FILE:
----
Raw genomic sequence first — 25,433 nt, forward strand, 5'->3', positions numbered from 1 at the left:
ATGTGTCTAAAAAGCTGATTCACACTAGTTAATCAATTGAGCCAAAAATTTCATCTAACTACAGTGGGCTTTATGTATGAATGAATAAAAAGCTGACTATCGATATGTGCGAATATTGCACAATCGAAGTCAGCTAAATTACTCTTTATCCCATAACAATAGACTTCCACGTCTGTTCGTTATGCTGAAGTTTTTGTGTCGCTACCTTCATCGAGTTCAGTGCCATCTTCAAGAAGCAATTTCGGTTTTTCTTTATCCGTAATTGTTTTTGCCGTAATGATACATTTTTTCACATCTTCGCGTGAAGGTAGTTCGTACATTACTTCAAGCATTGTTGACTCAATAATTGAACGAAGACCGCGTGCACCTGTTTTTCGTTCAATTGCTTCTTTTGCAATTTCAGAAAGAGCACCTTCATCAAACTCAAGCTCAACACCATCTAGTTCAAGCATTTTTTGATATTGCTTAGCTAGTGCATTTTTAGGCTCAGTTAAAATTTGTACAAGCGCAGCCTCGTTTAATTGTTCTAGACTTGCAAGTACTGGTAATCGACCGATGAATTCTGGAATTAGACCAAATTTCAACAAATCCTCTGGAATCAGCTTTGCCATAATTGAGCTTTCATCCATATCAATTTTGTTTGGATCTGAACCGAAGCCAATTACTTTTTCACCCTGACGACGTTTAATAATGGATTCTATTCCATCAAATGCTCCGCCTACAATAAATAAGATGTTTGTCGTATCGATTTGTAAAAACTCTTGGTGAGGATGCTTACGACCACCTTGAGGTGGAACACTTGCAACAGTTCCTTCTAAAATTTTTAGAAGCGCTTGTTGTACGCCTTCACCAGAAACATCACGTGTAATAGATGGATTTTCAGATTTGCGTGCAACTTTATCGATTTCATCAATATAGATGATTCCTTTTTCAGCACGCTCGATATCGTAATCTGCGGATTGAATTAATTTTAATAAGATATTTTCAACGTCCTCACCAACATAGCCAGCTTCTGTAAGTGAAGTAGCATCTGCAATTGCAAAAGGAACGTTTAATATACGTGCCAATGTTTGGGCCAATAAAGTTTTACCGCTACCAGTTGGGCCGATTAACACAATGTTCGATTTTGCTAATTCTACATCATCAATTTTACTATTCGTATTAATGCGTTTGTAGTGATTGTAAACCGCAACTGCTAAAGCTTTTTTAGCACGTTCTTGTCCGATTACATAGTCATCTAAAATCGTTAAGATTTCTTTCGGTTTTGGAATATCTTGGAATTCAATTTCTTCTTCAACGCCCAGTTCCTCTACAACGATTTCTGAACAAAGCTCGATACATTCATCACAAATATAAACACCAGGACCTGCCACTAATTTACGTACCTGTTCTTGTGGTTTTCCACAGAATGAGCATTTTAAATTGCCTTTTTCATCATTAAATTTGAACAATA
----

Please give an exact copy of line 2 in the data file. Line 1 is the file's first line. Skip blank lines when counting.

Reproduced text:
ATGTGTCTAAAAAGCTGATTCACACTAGTTAATCAATTGAGCCAAAAATTTCATCTAACTACAGTGGGCTTTATGTATGAATGAATAAAAAGCTGACTATCGATATGTGCGAATATTGCACAATCGAAGTCAGCTAAATTACTCTTTATCCCATAACAATAGACTTCCACGTCTGTTCGTTATGCTGAAGTTTTTGTGTCGCTACCTTCATCGAGTTCAGTGCCATCTTCAAGAAGCAATTTCGGTTTTTCTTTATCCGTAATTGTTTTTGCCGTAATGATACATTTTTTCACATCTTCGCGTGAAGGTAGTTCGTACATTACTTCAAGCATTGTTGACTCAATAATTGAACGAAGACCGCGTGCACCTGTTTTTCGTTCAATTGCTTCTTTTGCAATTTCAGAAAGAGCACCTTCATCAAACTCAAGCTCAACACCATCTAGTTCAAGCATTTTTTGATATTGCTTAGCTAGTGCATTTTTAGGCTCAGTTAAAATTTGTACAAGCGCAGCCTCGTTTAATTGTTCTAGACTTGCAAGTACTGGTAATCGACCGATGAATTCTGGAATTAGACCAAATTTCAACAAATCCTCTGGAATCAGCTTTGCCATAATTGAGCTTTCATCCATATCAATTTTGTTTGGATCTGAACCGAAGCCAATTACTTTTTCACCCTGACGACGTTTAATAATGGATTCTATTCCATCAAATGCTCCGCCTACAATAAATAAGATGTTTGTCGTATCGATTTGTAAAAACTCTTGGTGAGGATGCTTACGACCACCTTGAGGTGGAACACTTGCAACAGTTCCTTCTAAAATTTTTAGAAGCGCTTGTTGTACGCCTTCACCAGAAACATCACGTGTAATAGATGGATTTTCAGATTTGCGTGCAACTTTATCGATTTCATCAATATAGATGATTCCTTTTTCAGCACGCTCGATATCGTAATCTGCGGATTGAATTAATTTTAATAAGATATTTTCAACGTCCTCACCAACATAGCCAGCTTCTGTAAGTGAAGTAGCATCTGCAATTGCAAAAGGAACGTTTAATATACGTGCCAATGTTTGGGCCAATAAAGTTTTACCGCTACCAGTTGGGCCGATTAACACAATGTTCGATTTTGCTAATTCTACATCATCAATTTTACTATTCGTATTAATGCGTTTGTAGTGATTGTAAACCGCAACTGCTAAAGCTTTTTTAGCACGTTCTTGTCCGATTACATAGTCATCTAAAATCGTTAAGATTTCTTTCGGTTTTGGAATATCTTGGAATTCAATTTCTTCTTCAACGCCCAGTTCCTCTACAACGATTTCTGAACAAAGCTCGATACATTCATCACAAATATAAACACCAGGACCTGCCACTAATTTACGTACCTGTTCTTGTGGTTTTCCACAGAATGAGCATTTTAAATTGCCTTTTTCATCATTAAATTTGAACAATA